fault than the command of bread and butter. To humor her, for he was always good-natured, he said, after a moment, smiling:
"Dear mother, is she pretty?"
"Is who pretty?"
"The young lady you have in your eye. Of course I see you've picked her out."
She colored slightly at this—she had planned a more gradual revelation. For an instant she thought of saying that she had only had a general idea, for the form of his question embarrassed her; but on reflection she determined to be frank and practical. "Well, I confess I am thinking of a girl—a very nice one. But she hasn't great beauty."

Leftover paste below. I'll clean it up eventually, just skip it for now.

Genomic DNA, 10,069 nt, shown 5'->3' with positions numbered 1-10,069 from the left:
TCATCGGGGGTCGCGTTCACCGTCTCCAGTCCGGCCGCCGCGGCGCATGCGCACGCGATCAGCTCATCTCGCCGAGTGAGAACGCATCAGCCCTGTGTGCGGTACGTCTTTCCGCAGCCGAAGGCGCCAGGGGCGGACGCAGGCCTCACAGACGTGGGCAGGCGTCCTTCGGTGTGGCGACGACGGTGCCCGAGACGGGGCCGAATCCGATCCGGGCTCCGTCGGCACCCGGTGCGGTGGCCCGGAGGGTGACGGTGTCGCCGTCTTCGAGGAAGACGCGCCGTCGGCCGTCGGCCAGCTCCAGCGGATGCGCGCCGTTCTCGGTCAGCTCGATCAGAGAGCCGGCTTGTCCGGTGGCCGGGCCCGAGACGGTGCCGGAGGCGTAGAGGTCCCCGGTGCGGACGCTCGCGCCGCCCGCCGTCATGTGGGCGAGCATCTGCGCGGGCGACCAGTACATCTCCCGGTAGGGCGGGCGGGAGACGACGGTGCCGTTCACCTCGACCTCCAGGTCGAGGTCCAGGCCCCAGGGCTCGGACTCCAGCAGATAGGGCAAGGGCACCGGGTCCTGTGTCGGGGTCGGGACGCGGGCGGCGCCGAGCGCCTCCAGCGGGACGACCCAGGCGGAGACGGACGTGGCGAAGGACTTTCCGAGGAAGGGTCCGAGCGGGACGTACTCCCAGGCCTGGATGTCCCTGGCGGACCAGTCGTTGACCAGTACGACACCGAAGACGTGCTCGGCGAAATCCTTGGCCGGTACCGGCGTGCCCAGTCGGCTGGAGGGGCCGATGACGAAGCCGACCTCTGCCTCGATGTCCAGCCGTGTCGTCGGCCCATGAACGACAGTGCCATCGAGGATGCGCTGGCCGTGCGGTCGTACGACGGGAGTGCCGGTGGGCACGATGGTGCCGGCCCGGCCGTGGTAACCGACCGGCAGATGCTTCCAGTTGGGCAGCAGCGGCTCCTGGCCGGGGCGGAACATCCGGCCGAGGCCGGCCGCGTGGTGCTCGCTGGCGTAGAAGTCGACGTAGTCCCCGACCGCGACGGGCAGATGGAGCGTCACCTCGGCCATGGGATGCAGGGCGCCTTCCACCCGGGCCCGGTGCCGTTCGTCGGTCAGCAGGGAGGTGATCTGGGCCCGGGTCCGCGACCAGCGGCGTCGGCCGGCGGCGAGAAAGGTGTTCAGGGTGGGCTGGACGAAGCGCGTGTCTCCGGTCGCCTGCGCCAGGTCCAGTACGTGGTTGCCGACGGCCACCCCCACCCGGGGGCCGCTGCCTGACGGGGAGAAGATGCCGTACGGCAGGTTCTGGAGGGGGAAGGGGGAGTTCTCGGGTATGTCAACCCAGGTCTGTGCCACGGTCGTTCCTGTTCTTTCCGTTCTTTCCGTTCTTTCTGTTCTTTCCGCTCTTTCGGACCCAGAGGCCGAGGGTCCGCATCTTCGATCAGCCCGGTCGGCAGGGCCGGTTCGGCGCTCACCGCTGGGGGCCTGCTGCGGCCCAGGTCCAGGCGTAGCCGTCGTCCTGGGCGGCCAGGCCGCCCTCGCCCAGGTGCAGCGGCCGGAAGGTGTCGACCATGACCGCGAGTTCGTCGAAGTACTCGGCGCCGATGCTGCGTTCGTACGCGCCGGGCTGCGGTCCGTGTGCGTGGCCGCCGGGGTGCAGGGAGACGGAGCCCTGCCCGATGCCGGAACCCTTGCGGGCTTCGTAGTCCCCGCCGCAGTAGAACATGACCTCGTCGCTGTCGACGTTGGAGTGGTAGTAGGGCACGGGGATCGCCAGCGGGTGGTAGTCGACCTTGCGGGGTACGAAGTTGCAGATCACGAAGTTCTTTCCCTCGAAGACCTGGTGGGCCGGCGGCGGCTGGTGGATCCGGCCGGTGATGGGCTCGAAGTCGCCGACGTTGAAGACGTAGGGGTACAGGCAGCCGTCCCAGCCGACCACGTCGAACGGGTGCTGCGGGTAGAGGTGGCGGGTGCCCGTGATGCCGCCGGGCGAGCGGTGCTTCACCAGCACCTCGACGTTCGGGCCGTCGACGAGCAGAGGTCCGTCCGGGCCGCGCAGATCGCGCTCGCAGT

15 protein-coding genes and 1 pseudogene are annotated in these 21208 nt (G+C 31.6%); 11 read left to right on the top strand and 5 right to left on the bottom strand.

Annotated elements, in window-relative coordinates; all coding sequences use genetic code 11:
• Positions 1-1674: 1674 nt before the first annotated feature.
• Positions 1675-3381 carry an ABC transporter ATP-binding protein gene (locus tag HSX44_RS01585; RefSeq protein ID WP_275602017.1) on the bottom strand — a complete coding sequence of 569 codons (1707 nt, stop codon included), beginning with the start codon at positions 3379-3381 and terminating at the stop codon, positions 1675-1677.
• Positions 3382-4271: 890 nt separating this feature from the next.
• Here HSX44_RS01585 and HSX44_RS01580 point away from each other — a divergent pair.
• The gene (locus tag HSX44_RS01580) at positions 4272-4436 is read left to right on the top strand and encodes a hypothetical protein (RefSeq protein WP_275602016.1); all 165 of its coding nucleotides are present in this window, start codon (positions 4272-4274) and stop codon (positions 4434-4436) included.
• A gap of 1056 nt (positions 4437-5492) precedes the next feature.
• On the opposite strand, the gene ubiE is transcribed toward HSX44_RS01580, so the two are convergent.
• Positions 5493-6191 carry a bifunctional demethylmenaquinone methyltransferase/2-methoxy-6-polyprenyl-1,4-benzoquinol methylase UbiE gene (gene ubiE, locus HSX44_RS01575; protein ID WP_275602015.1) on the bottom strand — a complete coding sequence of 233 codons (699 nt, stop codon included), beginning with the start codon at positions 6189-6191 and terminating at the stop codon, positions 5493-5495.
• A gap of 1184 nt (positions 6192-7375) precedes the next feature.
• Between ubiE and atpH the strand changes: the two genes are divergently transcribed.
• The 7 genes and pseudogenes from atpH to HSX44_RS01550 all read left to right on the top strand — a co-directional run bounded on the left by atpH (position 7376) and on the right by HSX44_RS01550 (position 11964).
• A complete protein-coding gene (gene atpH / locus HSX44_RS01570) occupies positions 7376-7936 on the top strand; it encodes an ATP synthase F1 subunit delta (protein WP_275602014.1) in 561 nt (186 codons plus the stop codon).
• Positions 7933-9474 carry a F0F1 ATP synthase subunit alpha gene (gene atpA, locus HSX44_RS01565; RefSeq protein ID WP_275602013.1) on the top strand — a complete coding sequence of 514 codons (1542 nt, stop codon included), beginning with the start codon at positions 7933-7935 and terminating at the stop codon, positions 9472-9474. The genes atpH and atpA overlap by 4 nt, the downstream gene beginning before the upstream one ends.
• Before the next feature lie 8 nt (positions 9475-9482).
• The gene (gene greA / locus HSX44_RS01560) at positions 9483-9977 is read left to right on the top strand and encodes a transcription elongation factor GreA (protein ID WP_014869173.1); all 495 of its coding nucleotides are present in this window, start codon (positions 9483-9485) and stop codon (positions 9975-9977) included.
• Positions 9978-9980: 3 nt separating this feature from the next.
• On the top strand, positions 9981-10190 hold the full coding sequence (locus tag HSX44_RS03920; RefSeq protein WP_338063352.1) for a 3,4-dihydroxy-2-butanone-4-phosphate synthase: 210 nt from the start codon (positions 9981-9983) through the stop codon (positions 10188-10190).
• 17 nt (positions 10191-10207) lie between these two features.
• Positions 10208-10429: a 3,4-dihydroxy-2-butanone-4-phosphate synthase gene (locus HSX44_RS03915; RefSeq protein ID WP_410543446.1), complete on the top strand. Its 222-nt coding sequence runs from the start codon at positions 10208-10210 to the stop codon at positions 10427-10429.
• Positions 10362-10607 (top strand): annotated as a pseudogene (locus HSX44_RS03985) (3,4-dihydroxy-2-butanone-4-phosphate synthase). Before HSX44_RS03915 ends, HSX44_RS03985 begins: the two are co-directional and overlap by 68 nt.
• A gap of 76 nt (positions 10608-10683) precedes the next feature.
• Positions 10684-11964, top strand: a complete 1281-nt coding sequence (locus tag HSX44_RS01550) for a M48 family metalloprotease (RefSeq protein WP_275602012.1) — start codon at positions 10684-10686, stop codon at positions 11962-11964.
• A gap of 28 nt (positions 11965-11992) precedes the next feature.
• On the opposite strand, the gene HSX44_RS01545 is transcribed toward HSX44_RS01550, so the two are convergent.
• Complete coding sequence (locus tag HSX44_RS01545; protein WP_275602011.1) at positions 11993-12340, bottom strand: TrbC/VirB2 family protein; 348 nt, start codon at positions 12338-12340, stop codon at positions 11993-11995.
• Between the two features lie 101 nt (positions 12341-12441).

"Oh, then it's of no use."
"But she's delightful, and she'll have thirty thousand pounds down, to say nothing of expectations."
Maurice Glanvil looked at his mother. "She must be hideous—for you to admit it. Therefore, if she's rich, she becomes quite impossible; for how can a fellow have the air of having been bribed with gold to marry a monster?"